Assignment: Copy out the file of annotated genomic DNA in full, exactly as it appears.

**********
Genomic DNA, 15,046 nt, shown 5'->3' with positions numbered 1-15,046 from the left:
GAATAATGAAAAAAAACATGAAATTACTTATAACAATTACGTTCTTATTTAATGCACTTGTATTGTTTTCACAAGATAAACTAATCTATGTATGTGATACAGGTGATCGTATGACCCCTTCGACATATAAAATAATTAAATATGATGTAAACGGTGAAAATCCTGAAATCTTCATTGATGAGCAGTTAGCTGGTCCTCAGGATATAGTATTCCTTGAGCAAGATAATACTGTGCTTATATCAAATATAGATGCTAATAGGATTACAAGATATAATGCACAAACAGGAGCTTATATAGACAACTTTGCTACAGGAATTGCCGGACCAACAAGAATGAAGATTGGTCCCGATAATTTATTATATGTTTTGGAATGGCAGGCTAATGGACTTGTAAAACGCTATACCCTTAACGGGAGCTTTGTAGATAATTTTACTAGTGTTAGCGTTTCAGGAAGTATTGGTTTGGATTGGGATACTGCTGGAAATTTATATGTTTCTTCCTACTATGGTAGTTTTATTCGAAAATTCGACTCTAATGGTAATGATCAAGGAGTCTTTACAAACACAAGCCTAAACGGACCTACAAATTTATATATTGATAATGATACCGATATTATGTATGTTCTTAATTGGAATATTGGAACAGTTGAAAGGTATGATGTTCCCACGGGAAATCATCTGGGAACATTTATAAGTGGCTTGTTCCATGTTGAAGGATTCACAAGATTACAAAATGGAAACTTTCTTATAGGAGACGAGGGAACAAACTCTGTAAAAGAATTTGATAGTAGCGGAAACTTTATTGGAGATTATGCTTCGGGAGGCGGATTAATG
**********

Genomic DNA, 15,046 nt, shown 5'->3' with positions numbered 1-15,046 from the left:
GAATAATGAAAAAAAACATGAAATTACTTATAACAATTACGTTCTTATTTAATGCACTTGTATTGTTTTCACAAGATAAACTAATCTATGTATGTGATACAGGTGATCGTATGACCCCTTCGACATATAAAATAATTAAATATGATGTAAACGGTGAAAATCCTGAAATCTTCATTGATGAGCAGTTAGCTGGTCCTCAGGATATAGTATTCCTTGAGCAAGATAATACTGTGCTTATATCAAATATAGATGCTAATAGGATTACAAGATATAATGCACAAACAGGAGCTTATATAGACAACTTTGCTACAGGAATTGCCGGACCAACAAGAATGAAGATTGGTCCCGATAATTTATTATATGTTTTGGAATGGCAGGCTAATGGACTTGTAAAACGCTATACCCTTAACGGGAGCTTTGTAGATAATTTTACTAGTGTTAGCGTTTCAGGAAGTATTGGTTTGGATTGGGATACTGCTGGAAATTTATATGTTTCTTCCTACTATGGTAGTTTTATTCGAAAATTCGACTCTAATGGTAATGATCAAGGAGTCTTTACAAACACAAGCCTAAACGGACCTACAAATTTATATATTGATAATGATACCGATATTATGTATGTTCTTAATTGGAATATTGGAACAGTTGAAAGGTATGATGTTCCCACGGGAAATCATCTGGGAACATTTATAAGTGGCTTGTTCCATGTTGAAGGATTCACAAGATTACAAAATGGAAACTTTCTTATAGGAGACGAGGGAACAAACTCTGTAAAAGAATTTGATAGTAGCGGAAACTTTATTGGAGATTATGCTTCGGGAGGCGGATTAATG